Installing NodeJS without the package manager


There are official instructions for installing nodejs by package manager, if these methods are not working as expected then one could install a single version of nodejs manually with the following instructions: Local Mac, Local Linux, Remote vm Linux. If you need multiple versions of node available, then prior to installing nodejs consider running n-install  to install bash script 'n' OR install nvm, but not both.

On Linux or MacOSX some conditions that may necessitate manual installation are when:

  • the package manager is not available on a virtually hosted linux server because the account owner is not the administrator


  • the package manager does not provide the desired updated version of nodejs as with an older linux or Mac OSX.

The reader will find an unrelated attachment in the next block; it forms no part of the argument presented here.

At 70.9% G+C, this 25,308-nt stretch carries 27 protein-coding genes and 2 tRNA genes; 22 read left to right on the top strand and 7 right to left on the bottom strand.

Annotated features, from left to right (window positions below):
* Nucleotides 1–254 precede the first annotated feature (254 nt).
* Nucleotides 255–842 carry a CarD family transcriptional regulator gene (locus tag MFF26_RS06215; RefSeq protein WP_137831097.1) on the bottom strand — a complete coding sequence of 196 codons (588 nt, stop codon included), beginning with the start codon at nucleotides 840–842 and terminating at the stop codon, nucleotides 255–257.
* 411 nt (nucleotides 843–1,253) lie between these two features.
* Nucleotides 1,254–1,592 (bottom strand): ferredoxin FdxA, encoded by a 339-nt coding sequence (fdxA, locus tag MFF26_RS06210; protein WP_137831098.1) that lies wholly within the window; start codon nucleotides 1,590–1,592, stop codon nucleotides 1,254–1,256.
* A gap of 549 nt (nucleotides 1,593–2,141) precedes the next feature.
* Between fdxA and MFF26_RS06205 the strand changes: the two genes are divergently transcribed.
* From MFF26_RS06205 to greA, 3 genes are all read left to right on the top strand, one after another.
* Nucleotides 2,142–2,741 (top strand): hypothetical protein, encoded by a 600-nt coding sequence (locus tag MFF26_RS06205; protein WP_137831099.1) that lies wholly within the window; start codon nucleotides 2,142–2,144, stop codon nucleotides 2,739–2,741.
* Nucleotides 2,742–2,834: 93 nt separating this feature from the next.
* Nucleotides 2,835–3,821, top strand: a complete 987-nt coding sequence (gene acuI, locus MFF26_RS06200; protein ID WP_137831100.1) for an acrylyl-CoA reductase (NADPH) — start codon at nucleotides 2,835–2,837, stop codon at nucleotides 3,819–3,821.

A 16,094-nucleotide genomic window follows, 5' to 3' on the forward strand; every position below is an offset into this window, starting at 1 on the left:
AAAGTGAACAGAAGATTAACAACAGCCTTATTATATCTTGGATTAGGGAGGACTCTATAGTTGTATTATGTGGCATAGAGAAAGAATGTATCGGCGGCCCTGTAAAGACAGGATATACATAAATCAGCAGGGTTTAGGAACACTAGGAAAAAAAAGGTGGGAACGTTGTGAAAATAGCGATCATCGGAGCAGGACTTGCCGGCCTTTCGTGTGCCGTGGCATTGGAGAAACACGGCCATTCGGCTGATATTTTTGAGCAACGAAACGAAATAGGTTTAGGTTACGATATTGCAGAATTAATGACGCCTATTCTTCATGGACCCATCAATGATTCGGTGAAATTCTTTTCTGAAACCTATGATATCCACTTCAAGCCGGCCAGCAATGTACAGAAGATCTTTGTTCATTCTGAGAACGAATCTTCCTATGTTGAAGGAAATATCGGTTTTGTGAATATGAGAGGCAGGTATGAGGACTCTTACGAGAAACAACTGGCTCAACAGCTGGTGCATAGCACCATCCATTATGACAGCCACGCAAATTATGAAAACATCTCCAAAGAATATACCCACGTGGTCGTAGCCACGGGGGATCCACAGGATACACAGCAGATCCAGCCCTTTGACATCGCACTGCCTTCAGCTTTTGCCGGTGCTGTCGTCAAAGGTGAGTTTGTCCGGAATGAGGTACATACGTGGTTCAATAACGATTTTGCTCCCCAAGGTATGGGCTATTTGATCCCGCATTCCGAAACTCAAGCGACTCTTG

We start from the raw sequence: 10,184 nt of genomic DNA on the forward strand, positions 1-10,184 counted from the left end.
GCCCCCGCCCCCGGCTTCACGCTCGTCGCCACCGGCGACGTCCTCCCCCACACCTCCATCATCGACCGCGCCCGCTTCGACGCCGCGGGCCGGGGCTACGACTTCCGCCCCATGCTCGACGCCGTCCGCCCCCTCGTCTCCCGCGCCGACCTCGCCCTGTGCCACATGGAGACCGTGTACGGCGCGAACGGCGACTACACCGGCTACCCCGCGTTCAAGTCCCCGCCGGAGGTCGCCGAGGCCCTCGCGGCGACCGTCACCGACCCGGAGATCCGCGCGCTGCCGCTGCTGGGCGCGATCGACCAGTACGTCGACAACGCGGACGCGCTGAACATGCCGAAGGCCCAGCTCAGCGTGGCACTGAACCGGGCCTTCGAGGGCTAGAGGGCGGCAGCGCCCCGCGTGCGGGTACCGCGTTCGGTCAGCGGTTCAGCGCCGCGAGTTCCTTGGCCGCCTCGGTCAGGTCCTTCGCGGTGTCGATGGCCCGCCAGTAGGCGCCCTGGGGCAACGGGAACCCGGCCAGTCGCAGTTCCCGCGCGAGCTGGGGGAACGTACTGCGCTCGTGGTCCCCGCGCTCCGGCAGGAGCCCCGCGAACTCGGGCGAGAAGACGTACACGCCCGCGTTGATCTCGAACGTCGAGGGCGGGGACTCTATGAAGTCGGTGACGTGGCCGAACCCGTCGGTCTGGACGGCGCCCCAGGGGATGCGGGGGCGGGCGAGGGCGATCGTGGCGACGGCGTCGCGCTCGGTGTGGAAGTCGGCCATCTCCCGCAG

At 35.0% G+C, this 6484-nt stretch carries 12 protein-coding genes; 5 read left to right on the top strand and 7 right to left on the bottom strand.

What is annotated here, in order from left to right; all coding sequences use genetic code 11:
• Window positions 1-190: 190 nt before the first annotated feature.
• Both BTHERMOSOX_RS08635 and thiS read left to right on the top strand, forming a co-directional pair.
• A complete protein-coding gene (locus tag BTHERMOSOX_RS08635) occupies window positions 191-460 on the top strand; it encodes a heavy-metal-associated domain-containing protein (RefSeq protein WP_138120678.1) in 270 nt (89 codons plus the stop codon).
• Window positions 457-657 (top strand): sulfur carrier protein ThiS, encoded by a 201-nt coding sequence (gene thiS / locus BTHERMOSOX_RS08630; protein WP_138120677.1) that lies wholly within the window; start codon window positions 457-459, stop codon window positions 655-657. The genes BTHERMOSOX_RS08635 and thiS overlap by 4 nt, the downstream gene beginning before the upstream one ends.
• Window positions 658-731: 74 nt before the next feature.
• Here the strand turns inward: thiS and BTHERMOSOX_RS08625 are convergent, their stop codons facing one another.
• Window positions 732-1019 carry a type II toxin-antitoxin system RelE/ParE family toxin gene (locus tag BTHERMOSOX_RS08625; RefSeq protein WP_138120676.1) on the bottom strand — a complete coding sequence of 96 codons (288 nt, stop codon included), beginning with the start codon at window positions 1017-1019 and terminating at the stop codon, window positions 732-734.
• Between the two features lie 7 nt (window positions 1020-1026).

Preliminary considerations

  • Will the nodejs installation be used for development or production?
  • Check to see if a nodejs version is already installed.
  • Determine the operating system type and bus width.
  • Look at the system PATH.

Install on (a really frugal) Mac laptop used for development^

  • In development there might be a need for the developer to login as an alternate user, for presentation purposes for example. To allow multiple users install nodejs in a common directory outside the users directory.
  • With a local terminal check to see which node is already installed

$ which node
$ node -v
$ which npm
$ npm -v
  • if node is already installed there may be work in progress with that revision, avoid deleting the revision.
  • with sudo make a new directory called node_v in '/usr/local' and then switch into it.

$ sudo mkdir /usr/local/node_v
$ cd /usr/local/node_v